Karlsruhe — nicknamed the ‘fan city’ (‘Fächerstadt’)

Founded in 1715, Karlsruhe is nicknamed the ‘fan city’ (‘Fächerstadt’) due to the distinctive way in which it is laid out — the streets radiate out like the creases of a fan from the palace which forms the city’s core. It is also a synonym for Germany’s Federal Constitutional Court, which is based here. Boasting almost 2000 sunny hours a year, it is one of Germany’s warmest cities.

Things to see and do

The Pyramid around Christmas

In German, ‘Karlsruhe’ means ‘Charles’ Rest’ — the Karl in question being the city’s founder, Karl Wilhelm, Margrave of Baden-Durlach, whose distinctive pyramid-shaped tomb is located right in the middle of the town. According to legend, Karl dreamt up the city when taking a nap whilst on a hunting trip.

The Palace, at the heart of Karlsruhe

Karlsruhe Palace is the geographical epicentre of Karlsruhe, with all streets radiating outward from it — an outstanding urban design which won it the nickname “fan city”. The baroque castle was built in 1715, and today houses some of the Federal Constitutional Court as well as the cultural heritage museum “Badisches Landesmuseum”.

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Karlsruhe has plenty of green space to enjoy a sunny day outdoors. The Schlossgarten Park (Palace Garden Park) surrounding Karlsruhe Palace is one of the city’s best-loved parks. It is mostly an English landscape garden, but retains some of the original French baroque elements. A popular spot for summer barbecues, games and sports, it is also just the place to catch some winter sun.

The Botanical Garden within the castle grounds

In close proximity to both Karlsruhe Palace and the “Bundesverfassungsgericht”, the Federal Constitutional Court of Germany, the Botanical Garden is a green oasis filled with historic buildings and exotic plants. It was designed by two of the most significant architects of Baden, first Friedrich Weinbrenner and later Heinrich Hübsch.

Staatliche Kunsthalle features classical modernism art works

Opened in 1846 in a neoclassical building for the vast collection of the Margravine of Baden, the Staatliche Kunsthalle is one of Germany’s oldest museum buildings set next to the Karlsruhe Castle. It now houses art from the 14th to the 19th century. 20th century art, including popular art works of classical modernism, is displayed in the Botanical Gardens’s former orangery nearby.

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Germany’s Federal Constitutional Court

In Germany, Karlsruhe is closely associated with the supreme constitutional court “Bundesverfassungsgericht”, which has its seat here. Oral hearings and pronouncements of judgments are open to the public (registration is required) and guided group tours are offered on request.

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The funicular on Turmberg

Turmberg (‘Tower Hill’) takes its name from an ancient castle tower, which dates back to the High Middle Ages, when the Hohenstaufen dynasty ruled the local area. You can take Germany’s oldest operational funicular railway running since 1888, or climb the 528 ‘Hexenstäffele’ (‘Witches’ Steps’) to the top. From the summit, you’re rewarded with a beautiful view of the city below.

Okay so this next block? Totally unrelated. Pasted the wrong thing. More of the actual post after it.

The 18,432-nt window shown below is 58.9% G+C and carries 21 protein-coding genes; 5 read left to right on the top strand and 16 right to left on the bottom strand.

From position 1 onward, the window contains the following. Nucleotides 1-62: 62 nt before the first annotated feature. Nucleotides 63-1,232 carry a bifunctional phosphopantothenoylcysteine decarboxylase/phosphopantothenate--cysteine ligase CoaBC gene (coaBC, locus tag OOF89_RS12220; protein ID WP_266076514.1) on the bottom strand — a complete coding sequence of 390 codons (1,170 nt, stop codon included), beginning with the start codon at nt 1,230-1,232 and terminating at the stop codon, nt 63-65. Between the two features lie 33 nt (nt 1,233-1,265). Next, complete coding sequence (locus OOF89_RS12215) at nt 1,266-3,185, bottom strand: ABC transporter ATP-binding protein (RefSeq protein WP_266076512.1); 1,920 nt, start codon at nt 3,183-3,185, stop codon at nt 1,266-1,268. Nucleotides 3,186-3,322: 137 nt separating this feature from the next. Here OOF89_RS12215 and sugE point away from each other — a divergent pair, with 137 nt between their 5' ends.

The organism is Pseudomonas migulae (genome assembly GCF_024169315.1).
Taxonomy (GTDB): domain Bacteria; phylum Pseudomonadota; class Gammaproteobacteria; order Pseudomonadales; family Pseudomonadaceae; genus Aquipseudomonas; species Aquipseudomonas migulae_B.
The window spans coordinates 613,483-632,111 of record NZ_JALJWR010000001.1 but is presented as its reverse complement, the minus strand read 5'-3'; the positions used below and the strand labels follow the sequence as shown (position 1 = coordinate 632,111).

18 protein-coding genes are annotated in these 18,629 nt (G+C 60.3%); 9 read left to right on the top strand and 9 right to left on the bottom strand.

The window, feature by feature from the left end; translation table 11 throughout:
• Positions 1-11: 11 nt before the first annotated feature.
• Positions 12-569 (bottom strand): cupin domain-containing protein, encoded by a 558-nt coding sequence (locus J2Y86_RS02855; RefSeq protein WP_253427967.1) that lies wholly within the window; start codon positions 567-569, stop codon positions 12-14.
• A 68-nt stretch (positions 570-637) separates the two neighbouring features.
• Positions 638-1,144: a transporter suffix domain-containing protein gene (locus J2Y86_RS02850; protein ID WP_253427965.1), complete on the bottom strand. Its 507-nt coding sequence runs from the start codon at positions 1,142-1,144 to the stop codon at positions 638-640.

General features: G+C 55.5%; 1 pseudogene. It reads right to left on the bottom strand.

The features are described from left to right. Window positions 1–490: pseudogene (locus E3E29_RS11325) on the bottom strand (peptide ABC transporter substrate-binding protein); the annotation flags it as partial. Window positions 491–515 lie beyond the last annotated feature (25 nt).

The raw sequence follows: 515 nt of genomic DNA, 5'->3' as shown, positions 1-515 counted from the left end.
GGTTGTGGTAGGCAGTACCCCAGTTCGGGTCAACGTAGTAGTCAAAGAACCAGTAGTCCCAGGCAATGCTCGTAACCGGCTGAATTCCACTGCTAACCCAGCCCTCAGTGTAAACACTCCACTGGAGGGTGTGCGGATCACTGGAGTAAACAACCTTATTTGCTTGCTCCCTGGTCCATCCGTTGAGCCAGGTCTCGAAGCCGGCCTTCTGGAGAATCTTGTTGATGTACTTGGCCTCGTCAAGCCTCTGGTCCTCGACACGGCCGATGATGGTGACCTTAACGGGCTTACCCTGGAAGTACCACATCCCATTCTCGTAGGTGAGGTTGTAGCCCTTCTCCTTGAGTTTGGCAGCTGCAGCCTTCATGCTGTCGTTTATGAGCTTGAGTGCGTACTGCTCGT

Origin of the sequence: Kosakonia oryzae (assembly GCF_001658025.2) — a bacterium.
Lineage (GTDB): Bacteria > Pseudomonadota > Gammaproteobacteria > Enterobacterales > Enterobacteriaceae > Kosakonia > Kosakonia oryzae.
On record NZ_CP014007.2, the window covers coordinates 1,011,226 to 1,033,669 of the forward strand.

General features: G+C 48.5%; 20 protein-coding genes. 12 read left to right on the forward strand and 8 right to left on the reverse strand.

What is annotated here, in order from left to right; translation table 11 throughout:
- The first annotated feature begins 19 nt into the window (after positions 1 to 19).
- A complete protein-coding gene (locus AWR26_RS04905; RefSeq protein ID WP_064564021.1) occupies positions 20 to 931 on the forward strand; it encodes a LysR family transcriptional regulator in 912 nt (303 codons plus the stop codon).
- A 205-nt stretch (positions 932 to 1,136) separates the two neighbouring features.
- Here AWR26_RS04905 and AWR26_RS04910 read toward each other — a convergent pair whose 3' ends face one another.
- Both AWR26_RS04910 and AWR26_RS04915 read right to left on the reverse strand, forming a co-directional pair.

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The Media Museum at ZKM

The ZKM (Zentrum für Kunst und Medientechnologie) is an institute for the exhibition, research and development of media and art. It houses the Museum of Contemporary Arts and the Media Museum, and organises a variety of cultural events, including contemporary music performances. The Museum of Contemporary Arts exhibits many well-known pieces by artists like Andy Warhol and Josef Beuys, whereas the Media Museum is the world’s first fully interactive museum, featuring video projects and computer simulations.

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The Katrin spectrometer will measure the mass of a neutrino

The “Karlsruher Institut für Technologie” is one of the largest research and educational institutions in Germany and among the leading universities for engineering and the natural sciences in Europe. Six Nobel laureates are affiliated with KIT, as well as many inventors and entrepreneurs who studied or taught there, including Heinrich Hertz, Karl Friedrich Benz and the founders of SAP SE. Tours are offered of campus north, where you can get an introduction into some of the large-scale research.

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Music Festival in Karlsruhe

‘Das Fest’ is Karlsruhe’s biggest music festival with live acts on up to five stages. Discover newcomer artists, or see some well-loved ones live here, while sampling food from a variety of stalls, or participate in one of the many activities for all interests and ages.

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‘Zeltival’ (a merger of the words “Zelt” (=tent) and “Festival”), houses jazz and world music concerts, cabaret and performances in — you guessed it — a tent between June and August.

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British-German Town Twinnings

Town twinnings between British and German cities play an important role in promoting cultural exchange. Karlsruhe has been twinned with Nottingham in Nottinghamshire since 1969.

German City Profiles

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German City Profiles

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German City Profiles

Looking to visit somewhere new on your next trip to Germany? Check out our city and regional profiles. Whether you prefer tucking into Currywurst in Berlin, or dancing in a carnival parade in Düsseldorf, you’re bound to find something for you.